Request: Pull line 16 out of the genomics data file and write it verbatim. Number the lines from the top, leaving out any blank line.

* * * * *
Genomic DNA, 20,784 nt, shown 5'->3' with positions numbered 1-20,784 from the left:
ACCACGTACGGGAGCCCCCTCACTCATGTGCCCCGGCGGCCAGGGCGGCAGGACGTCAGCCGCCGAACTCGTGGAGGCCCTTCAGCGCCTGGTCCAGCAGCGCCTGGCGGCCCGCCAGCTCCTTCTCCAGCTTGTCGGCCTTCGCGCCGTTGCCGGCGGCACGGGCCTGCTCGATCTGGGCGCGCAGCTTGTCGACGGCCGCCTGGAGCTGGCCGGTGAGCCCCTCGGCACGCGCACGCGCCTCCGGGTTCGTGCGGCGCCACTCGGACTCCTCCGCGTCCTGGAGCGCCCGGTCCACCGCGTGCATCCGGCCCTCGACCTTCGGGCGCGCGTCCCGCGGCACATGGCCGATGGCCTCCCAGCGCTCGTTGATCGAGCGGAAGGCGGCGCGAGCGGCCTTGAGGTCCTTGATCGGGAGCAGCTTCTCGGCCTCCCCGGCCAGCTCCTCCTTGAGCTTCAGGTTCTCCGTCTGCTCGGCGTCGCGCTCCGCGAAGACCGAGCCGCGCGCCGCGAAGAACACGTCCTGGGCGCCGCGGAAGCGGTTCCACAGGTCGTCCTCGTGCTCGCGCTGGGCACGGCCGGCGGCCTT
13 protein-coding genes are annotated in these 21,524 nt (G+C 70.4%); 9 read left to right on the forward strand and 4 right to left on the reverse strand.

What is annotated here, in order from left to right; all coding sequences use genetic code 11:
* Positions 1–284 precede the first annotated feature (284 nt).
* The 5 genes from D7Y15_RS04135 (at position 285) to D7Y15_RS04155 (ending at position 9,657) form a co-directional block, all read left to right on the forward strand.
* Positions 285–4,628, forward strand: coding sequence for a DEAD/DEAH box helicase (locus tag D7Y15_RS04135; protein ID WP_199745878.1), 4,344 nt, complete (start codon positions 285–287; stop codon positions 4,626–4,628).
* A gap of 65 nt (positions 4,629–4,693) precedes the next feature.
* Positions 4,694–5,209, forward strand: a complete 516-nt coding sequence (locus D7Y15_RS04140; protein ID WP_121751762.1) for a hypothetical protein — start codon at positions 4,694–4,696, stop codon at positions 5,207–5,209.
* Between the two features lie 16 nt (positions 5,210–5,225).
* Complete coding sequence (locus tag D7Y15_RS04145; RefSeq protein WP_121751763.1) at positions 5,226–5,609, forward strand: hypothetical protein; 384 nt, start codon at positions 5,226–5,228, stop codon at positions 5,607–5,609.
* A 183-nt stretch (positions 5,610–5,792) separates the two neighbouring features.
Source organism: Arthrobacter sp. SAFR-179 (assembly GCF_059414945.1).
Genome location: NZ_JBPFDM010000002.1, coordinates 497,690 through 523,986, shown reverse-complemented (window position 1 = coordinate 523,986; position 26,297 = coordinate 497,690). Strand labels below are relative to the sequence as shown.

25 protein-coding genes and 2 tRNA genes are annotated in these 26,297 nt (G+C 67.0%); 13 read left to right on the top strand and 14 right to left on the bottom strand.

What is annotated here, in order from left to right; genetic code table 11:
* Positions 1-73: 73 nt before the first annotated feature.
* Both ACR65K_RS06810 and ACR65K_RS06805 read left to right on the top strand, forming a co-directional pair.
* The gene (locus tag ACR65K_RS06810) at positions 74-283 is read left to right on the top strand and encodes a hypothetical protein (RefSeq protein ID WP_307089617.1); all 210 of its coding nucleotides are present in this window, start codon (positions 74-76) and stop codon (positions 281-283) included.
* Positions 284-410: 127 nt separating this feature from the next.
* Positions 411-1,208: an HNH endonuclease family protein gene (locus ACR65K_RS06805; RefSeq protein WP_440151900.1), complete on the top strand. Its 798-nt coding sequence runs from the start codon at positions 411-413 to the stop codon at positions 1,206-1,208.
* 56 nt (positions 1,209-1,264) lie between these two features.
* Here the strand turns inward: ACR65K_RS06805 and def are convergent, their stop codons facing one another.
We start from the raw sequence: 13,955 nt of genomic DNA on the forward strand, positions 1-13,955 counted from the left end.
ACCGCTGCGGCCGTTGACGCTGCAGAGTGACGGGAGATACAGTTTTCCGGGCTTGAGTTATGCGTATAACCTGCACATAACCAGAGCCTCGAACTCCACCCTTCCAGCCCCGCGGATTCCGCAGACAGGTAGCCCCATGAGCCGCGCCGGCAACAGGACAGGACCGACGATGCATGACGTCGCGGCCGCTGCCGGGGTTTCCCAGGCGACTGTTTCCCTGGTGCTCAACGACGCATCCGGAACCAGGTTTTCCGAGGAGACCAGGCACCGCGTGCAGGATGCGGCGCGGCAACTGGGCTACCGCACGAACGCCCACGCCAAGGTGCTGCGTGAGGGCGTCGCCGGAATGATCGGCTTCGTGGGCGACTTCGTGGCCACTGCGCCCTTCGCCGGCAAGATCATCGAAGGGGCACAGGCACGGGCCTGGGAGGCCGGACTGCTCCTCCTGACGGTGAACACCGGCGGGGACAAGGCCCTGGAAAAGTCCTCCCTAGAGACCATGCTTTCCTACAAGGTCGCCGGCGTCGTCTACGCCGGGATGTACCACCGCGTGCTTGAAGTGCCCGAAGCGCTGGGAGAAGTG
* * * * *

What is annotated here, in order from left to right; genetic code table 11: